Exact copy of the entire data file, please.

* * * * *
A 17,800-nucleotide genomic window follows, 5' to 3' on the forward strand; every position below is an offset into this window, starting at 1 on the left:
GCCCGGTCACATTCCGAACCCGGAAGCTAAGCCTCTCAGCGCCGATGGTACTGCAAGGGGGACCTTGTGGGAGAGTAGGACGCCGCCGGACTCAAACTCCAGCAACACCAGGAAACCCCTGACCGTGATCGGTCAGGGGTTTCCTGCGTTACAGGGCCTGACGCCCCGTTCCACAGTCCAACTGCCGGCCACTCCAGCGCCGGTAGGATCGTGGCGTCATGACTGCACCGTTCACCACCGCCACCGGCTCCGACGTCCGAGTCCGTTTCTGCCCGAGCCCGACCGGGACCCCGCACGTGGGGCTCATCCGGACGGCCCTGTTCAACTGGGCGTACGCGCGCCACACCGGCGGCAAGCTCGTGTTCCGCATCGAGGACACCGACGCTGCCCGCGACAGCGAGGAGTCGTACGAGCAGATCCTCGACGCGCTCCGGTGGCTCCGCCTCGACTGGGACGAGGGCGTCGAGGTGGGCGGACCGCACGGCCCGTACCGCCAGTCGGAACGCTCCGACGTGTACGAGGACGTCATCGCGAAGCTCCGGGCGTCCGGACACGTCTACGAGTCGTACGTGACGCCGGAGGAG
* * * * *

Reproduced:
A 17,800-nucleotide genomic window follows, 5' to 3' on the forward strand; every position below is an offset into this window, starting at 1 on the left:
GCCCGGTCACATTCCGAACCCGGAAGCTAAGCCTCTCAGCGCCGATGGTACTGCAAGGGGGACCTTGTGGGAGAGTAGGACGCCGCCGGACTCAAACTCCAGCAACACCAGGAAACCCCTGACCGTGATCGGTCAGGGGTTTCCTGCGTTACAGGGCCTGACGCCCCGTTCCACAGTCCAACTGCCGGCCACTCCAGCGCCGGTAGGATCGTGGCGTCATGACTGCACCGTTCACCACCGCCACCGGCTCCGACGTCCGAGTCCGTTTCTGCCCGAGCCCGACCGGGACCCCGCACGTGGGGCTCATCCGGACGGCCCTGTTCAACTGGGCGTACGCGCGCCACACCGGCGGCAAGCTCGTGTTCCGCATCGAGGACACCGACGCTGCCCGCGACAGCGAGGAGTCGTACGAGCAGATCCTCGACGCGCTCCGGTGGCTCCGCCTCGACTGGGACGAGGGCGTCGAGGTGGGCGGACCGCACGGCCCGTACCGCCAGTCGGAACGCTCCGACGTGTACGAGGACGTCATCGCGAAGCTCCGGGCGTCCGGACACGTCTACGAGTCGTACGTGACGCCGGAGGAG